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(Podcast) SW IA News Sept. 10, 2012

News, Podcasts

September 10th, 2012 by Ric Hanson

With KJAN News Director Ric Hanson….

Census data shows more info on Latino population

News

September 10th, 2012 by Ric Hanson

Information from the U-S Census shows the dramatic impact Latinos have had on Iowa’s population in the last 10 years. Gary Krob is the coordinator of the state data center.  “Since 2000, the Latino population has increased by 91-point-six percent, which is quite dramatic if you look at the population change in the state of Iowa being right around four-percent,” Krob says. “So, while Iowa’s population is growing fairly slowly, but growing, the Latino population in Iowa is booming if you will.” The data show the Latino population increased by over 75-thousand in the 10 years and there were 158-thousand in the state on July first of 2011.

“It’s a much younger population than the state. The state is generally a little older than the Latino population — actually probably not a little older, considerably older. I believe the median age for the state of Iowa is 38-point-one and the Latino population is 22-point-two, so that’s a pretty significant difference,” Krob says. The data show a majority of the Latinos work in the construction and service industries.  “I wasn’t really that surprised on the occupation groupings for the Latino population,” he says, “you hear where the Latinos are moving to, what communities they are moving into. Generally a lot of meatpacking plants a lot of production areas, and so when you see the occupation numbers, that kind of verifies what you’re hearing.”

There appears to be some correlation with the occupations and income of Latinos. He says the median income rate for Latinos is 10-thousand dollars different from the median income rate of Iowa as wholes, a difference of 37-thousand dollars compared to 47-thousand dollars. The poverty rate is a little higher too at 27-point-two-percent compare to 12-point six percent as a whole for the state. Krob says the Latino population is projected to continue to grow. “If you look at the Latino population, it’s going to drive the population growth in the state of Iowa, at least for the foreseeable future, unless something changes that’s where the population growth is going to occur,” Krob says.

The majority of the Latinos in Iowa have come from Mexico. You can see more about the Latino report on the State Data Center website at: www.iowadatacenter.org.

Iowa cities can get grants to upgrade fluoride systems

News

September 10th, 2012 by Ric Hanson

Iowa communities can now apply for grants to help them start putting fluoride in their water supplies or to upgrade their current fluoridation systems. Dr. Bob Russell, the state dental director for the Iowa Department of Public Health, says ten communities a year are chosen for grants of six-thousand dollars each. “Usually, especially in rural, small communities that don’t have large populations, that’s relatively enough,” Dr. Russell says. “It covers all of the basic hardware they’re going to need to add to existing systems. Those dollars were not arbitrarily created. They were actually based on studies we did.”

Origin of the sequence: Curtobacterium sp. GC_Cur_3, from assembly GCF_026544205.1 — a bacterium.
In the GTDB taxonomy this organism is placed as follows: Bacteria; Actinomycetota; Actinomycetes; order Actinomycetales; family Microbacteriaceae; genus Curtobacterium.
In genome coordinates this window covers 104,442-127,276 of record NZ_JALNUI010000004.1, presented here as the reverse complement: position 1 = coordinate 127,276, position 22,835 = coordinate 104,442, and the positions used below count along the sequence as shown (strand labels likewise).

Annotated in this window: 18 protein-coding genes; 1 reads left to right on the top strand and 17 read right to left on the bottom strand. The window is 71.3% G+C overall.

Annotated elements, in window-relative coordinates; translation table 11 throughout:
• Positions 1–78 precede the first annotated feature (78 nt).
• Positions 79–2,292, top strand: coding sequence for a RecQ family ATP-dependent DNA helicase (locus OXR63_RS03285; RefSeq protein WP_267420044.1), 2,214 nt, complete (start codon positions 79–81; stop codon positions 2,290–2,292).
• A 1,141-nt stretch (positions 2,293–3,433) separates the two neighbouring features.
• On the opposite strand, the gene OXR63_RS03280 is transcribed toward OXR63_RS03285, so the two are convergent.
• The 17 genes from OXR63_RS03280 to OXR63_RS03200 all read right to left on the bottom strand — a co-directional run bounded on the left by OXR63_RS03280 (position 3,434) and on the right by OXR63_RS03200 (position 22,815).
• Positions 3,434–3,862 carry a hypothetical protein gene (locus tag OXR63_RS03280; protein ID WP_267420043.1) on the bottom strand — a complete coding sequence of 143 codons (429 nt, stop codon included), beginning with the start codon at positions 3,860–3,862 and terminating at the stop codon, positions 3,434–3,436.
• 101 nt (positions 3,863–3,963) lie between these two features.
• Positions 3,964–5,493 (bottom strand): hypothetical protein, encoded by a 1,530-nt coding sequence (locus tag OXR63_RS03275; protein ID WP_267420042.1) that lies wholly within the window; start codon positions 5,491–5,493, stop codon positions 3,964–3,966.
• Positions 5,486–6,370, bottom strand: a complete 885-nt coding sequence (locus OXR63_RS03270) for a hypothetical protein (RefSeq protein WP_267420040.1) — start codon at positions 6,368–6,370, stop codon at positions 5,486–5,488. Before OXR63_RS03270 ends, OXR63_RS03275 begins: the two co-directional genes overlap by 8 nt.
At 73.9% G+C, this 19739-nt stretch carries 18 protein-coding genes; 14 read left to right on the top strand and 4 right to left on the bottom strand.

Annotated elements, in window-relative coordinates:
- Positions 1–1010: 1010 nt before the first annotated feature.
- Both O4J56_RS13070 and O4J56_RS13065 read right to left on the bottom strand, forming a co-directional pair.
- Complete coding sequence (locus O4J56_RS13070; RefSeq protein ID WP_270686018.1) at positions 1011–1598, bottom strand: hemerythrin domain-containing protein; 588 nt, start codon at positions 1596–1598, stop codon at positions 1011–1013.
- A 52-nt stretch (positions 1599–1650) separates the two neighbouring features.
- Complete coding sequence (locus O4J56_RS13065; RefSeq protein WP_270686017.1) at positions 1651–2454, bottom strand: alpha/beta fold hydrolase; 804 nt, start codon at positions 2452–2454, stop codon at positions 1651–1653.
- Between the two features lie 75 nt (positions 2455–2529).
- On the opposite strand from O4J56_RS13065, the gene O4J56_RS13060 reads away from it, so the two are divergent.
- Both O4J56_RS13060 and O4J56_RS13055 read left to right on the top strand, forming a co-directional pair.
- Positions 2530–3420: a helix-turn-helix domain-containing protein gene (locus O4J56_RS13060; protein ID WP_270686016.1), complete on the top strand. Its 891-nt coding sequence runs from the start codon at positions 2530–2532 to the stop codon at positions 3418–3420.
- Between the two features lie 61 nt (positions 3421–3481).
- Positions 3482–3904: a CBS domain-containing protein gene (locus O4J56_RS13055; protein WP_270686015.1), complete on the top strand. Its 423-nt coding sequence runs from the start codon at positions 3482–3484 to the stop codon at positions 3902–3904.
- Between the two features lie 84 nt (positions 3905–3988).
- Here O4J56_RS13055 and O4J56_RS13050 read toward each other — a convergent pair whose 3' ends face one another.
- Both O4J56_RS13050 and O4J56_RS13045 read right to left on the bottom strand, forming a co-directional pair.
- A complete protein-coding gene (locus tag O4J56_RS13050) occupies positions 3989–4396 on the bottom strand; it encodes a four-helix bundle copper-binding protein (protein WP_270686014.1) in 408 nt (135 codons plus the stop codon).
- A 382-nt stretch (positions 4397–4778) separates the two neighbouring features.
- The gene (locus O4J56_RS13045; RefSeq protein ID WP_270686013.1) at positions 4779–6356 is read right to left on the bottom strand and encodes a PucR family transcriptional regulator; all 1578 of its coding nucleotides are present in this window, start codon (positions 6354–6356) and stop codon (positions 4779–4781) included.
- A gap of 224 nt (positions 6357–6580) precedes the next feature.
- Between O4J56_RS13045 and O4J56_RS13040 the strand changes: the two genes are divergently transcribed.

About 83-percent of all Iowans have access to sufficient fluoridated water now, but he says there’s still work to do. “We’ve been hearing from a lot of our local components in the communities that fluoridation equipment breaks down over time,” Russell says. “We’ve been fluoridating since 1954, roughly, and a lot of equipment is aging and needs to be upgraded and there are new communities that are seeking to get fluoridation into their community for the first time.”

Some people oppose fluoridation in water and Russell says the decision is left up to each Iowa community. He says water fluoridation is vital to a community’s oral health and to its overall health. Russell says federal studies clearly show that the life expectancy of Iowans has risen, remarkably, over the past several decades. “If you go back to the days before fluoride where people were dying of acute infections, people were averaging life spans between the late 40s and the late 60s,” Russell says. “Now, we’re seeing ages in the mid-70s up to the middle 80s. Life expectancy continues to increase even though there’s a fear that somehow quality of life is hampered by fluoride.”

Russell says for most cities, every dollar invested in water fluoridation saves 38-dollars in dental treatment costs. The Iowa Department of Public Health collaborated with the Delta Dental of Iowa Foundation to create the Community Fluoridation Award. To learn more, visit: “www.deltadentalia.com” and click on the “Public Benefit Program” tab.

(Radio Iowa)

Drought hard on allergy sufferers

Ag/Outdoor, News, Weather

September 10th, 2012 by Ric Hanson

The months-long drought may soon impact fall allergy sufferers in Iowa. Agronomist Robert Hartzler, at Iowa State University, says the weather has a direct impact on pollen counts that trigger allergy symptoms like sneezing, runny noses and red, teary eyes. Hartzler says any time we don’t get rain for a while, it allows the pollen to be released in the atmosphere and it hangs around for a longer period of time. Ragweed is native to Iowa, but Hartzler says it traditionally hasn’t grown very well among row crops. He says those plants are now adapting to Iowa’s cornfields and they’re becoming more widespread. Hartzler says it may get worse in future years.

“There is some evidence that with climate change, the ragweeds are better adapted to the warmer temperatures than other plants, so there is some evidence to suggest that pollen counts could increase in the future because of the increasing temperatures we’re expected to see,” Hartzler says. Relief for allergy sufferers isn’t likely until the first frost. He says there’s been enough rain for weeds to grow, but not enough to knock down the pollen. “Rainfall is excellent at washing (pollen) out of the air, it also saturates ragweed flowers so pollen can’t be released,” Hartzler says. “Rain does help the weeds grow, but we’ve got enough moisture in most of the state to allow the weeds to do well.”